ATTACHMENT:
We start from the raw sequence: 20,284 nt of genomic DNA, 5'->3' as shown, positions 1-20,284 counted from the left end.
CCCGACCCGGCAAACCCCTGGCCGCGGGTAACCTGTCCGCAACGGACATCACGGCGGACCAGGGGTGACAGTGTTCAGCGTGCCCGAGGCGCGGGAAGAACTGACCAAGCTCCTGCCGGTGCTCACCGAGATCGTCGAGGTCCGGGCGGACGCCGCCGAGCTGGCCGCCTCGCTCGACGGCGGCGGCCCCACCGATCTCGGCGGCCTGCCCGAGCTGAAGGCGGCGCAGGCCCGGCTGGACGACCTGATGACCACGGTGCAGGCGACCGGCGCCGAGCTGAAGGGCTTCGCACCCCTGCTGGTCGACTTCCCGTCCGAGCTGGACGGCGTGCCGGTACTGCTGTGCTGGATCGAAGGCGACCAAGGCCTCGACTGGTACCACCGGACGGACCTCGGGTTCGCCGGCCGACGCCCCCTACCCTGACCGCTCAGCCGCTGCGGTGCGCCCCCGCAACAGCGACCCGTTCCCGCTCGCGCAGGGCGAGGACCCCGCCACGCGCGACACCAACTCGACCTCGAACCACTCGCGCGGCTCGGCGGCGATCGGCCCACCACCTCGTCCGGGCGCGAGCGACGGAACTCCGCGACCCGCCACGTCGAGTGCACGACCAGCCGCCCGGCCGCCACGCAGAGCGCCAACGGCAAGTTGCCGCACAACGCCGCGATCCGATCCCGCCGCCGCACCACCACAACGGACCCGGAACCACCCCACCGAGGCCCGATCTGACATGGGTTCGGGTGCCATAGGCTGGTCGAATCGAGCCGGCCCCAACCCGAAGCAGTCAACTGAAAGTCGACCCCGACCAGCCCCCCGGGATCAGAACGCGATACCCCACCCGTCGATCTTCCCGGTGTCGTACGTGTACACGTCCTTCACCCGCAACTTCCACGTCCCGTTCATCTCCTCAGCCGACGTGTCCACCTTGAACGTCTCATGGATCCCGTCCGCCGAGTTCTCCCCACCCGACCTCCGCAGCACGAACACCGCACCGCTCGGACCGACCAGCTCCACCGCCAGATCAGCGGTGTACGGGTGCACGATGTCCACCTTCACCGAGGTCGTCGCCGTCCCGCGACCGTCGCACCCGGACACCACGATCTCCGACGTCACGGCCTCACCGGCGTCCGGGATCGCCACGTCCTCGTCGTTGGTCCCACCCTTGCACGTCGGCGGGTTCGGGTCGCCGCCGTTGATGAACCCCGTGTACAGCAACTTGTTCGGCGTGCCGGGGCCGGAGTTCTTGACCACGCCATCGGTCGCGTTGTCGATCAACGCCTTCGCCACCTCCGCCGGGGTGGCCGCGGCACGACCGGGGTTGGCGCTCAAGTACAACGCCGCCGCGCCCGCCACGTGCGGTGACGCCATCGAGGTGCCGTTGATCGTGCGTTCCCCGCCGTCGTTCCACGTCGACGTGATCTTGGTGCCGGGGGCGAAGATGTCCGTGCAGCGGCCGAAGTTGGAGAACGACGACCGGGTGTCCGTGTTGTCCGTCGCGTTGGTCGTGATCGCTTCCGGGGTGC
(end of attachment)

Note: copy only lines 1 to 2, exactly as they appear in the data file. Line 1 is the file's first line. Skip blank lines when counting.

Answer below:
We start from the raw sequence: 20,284 nt of genomic DNA, 5'->3' as shown, positions 1-20,284 counted from the left end.
CCCGACCCGGCAAACCCCTGGCCGCGGGTAACCTGTCCGCAACGGACATCACGGCGGACCAGGGGTGACAGTGTTCAGCGTGCCCGAGGCGCGGGAAGAACTGACCAAGCTCCTGCCGGTGCTCACCGAGATCGTCGAGGTCCGGGCGGACGCCGCCGAGCTGGCCGCCTCGCTCGACGGCGGCGGCCCCACCGATCTCGGCGGCCTGCCCGAGCTGAAGGCGGCGCAGGCCCGGCTGGACGACCTGATGACCACGGTGCAGGCGACCGGCGCCGAGCTGAAGGGCTTCGCACCCCTGCTGGTCGACTTCCCGTCCGAGCTGGACGGCGTGCCGGTACTGCTGTGCTGGATCGAAGGCGACCAAGGCCTCGACTGGTACCACCGGACGGACCTCGGGTTCGCCGGCCGACGCCCCCTACCCTGACCGCTCAGCCGCTGCGGTGCGCCCCCGCAACAGCGACCCGTTCCCGCTCGCGCAGGGCGAGGACCCCGCCACGCGCGACACCAACTCGACCTCGAACCACTCGCGCGGCTCGGCGGCGATCGGCCCACCACCTCGTCCGGGCGCGAGCGACGGAACTCCGCGACCCGCCACGTCGAGTGCACGACCAGCCGCCCGGCCGCCACGCAGAGCGCCAACGGCAAGTTGCCGCACAACGCCGCGATCCGATCCCGCCGCCGCACCACCACAACGGACCCGGAACCACCCCACCGAGGCCCGATCTGACATGGGTTCGGGTGCCATAGGCTGGTCGAATCGAGCCGGCCCCAACCCGAAGCAGTCAACTGAAAGTCGACCCCGACCAGCCCCCCGGGATCAGAACGCGATACCCCACCCGTCGATCTTCCCGGTGTCGTACGTGTACACGTCCTTCACCCGCAACTTCCACGTCCCGTTCATCTCCTCAGCCGACGTGTCCACCTTGAACGTCTCATGGATCCCGTCCGCCGAGTTCTCCCCACCCGACCTCCGCAGCACGAACACCGCACCGCTCGGACCGACCAGCTCCACCGCCAGATCAGCGGTGTACGGGTGCACGATGTCCACCTTCACCGAGGTCGTCGCCGTCCCGCGACCGTCGCACCCGGACACCACGATCTCCGACGTCACGGCCTCACCGGCGTCCGGGATCGCCACGTCCTCGTCGTTGGTCCCACCCTTGCACGTCGGCGGGTTCGGGTCGCCGCCGTTGATGAACCCCGTGTACAGCAACTTGTTCGGCGTGCCGGGGCCGGAGTTCTTGACCACGCCATCGGTCGCGTTGTCGATCAACGCCTTCGCCACCTCCGCCGGGGTGGCCGCGGCACGACCGGGGTTGGCGCTCAAGTACAACGCCGCCGCGCCCGCCACGTGCGGTGACGCCATCGAGGTGCCGTTGATCGTGCGTTCCCCGCCGTCGTTCCACGTCGACGTGATCTTGGTGCCGGGGGCGAAGATGTCCGTGCAGCGGCCGAAGTTGGAGAACGACGACCGGGTGTCCGTGTTGTCCGTCGCGTTGGTCGTGATCGCTTCCGGGGTGC